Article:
Respecting Employees’ Pronouns at Work: 11 Steps Leaders Can Take
Creating a more inclusive environment for transgender and nonbinary employees is good for business, and recognizing employees’ pronouns is an important first step. Here’s how to institutionalize the practice.
Transgender and nonbinary individuals have long faced social stigma, devaluation, and outright discrimination at work. Addressing the use of pronouns in the workplace is a move in the right direction to recognize the identities of these employees and to create environments in which everyone feels more comfortable showing up as their whole selves. “It comes down to inclusion and respect,” says Regan Gross, HR knowledge advisor for the Society for Human Resource Management. “We now realize that to be all-inclusive and respectful, we must not box employees into one gender category but instead respect their choices and embrace them.”
There’s significant upside for employees and the organization – if leaders are thoughtful and respectful in their approach to introducing the emerging practice. This is still new territory for many organizations, but there are some actions that business leaders can take to acknowledge pronouns in the workplace and foster a more inclusive environment for transgender and nonbinary employees.
Use pronouns in your e-mail signatures and digital profiles. “Adding pronouns to an e-mail signature is also a great show of allyship and support to LGBTQ colleagues and makes sharing pronouns more common in the workplace,” says CV Viverito, associate director of global initiatives with Out & Equal Workplace Advocates. “Encourage (but don’t force) employees to do the same to cultivate awareness of the varying gender identities.”
Use your own pronouns out loud. Since we are not always clear about others’ pronouns, start with offering yours. “Saying ‘Hi, I’m Subashini, and I use the pronouns she/her/hers’ creates a safe space for all to share without singling anyone out,” says Subashini Nadarajah, executive director of diversity, equity, and inclusion at marketing and communications agency VMLY&R. “Try this when introducing yourself in meetings or social events.”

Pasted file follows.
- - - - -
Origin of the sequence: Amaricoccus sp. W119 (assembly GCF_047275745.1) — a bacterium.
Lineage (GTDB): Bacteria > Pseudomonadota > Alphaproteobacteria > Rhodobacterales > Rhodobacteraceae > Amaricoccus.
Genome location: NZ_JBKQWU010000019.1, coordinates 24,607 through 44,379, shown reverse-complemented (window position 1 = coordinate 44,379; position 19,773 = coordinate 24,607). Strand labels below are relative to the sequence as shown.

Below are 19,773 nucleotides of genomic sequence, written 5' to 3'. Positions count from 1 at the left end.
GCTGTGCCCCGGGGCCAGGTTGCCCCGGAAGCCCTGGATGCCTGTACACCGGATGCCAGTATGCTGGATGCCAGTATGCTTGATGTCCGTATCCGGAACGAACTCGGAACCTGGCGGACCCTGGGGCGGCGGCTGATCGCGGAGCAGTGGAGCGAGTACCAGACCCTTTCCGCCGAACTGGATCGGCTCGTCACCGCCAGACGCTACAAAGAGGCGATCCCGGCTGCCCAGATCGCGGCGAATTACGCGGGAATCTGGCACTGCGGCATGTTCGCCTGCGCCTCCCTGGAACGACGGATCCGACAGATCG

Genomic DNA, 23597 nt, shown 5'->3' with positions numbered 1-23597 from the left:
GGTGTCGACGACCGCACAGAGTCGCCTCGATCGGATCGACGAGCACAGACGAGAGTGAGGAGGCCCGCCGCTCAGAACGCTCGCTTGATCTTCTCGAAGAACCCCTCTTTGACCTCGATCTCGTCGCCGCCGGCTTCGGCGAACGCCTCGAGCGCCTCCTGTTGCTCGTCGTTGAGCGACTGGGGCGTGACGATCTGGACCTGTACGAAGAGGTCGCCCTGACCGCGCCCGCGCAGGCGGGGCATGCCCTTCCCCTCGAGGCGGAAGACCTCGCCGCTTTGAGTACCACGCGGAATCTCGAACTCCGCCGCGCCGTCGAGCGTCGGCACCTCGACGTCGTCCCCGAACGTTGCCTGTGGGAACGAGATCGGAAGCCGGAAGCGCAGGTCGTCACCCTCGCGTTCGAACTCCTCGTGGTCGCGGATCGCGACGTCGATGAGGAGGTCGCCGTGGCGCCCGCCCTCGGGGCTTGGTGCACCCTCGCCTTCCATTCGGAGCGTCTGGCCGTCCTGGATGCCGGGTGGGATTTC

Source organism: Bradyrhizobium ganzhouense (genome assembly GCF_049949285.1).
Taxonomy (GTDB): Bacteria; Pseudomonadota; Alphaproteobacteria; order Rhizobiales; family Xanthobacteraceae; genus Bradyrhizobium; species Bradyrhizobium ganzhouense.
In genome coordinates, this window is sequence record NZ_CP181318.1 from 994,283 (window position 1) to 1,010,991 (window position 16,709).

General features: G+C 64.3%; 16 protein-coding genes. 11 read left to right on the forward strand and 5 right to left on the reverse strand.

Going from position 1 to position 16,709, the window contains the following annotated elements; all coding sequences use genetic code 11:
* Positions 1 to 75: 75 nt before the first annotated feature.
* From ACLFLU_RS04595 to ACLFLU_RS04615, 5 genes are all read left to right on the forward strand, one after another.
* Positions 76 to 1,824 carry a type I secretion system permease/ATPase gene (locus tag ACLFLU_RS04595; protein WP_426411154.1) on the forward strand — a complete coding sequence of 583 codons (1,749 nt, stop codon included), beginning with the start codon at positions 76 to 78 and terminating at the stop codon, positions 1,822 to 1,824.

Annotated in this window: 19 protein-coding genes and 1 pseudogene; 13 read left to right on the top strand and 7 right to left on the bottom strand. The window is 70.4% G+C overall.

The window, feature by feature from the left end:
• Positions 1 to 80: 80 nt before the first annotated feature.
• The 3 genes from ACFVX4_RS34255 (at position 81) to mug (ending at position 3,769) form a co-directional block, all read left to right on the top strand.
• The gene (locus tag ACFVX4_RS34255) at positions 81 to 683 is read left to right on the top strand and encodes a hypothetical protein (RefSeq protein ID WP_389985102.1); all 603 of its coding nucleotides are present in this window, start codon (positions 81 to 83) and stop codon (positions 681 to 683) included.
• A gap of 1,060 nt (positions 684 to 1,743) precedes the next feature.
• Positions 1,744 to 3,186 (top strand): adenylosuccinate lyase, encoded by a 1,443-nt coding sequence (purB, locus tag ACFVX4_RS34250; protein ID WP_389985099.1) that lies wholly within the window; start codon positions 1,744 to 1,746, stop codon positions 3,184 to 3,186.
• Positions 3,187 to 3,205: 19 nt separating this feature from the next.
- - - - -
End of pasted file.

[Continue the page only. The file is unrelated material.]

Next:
Make it easy for others to recognize team members’ pronouns. Employees can guide others on proper pronoun usage; this can be as simple as correcting someone who asks “Have you seen him?” with “Yes, I saw her in the conference room, and I believe she uses the she/her pronouns.” According to Viverito, “Meetings are good opportunities to begin socializing pronouns in everyday interactions and business operations. At the start of meetings, staff can begin by introducing themselves and offering their pronouns if they wish to do so.”
Keep records of employees’ names and correct pronouns. “This helps ensure that, whenever possible, appropriate terms will be used for personnel and administrative purposes, such as directories, e-mail addresses, and business cards,” Nadarajah says.
Invest in training programs, onboarding initiatives, and employee handbook content. Take every opportunity to make it clear that proper pronoun usage is part of creating an environment in which all employees feel valued and respected.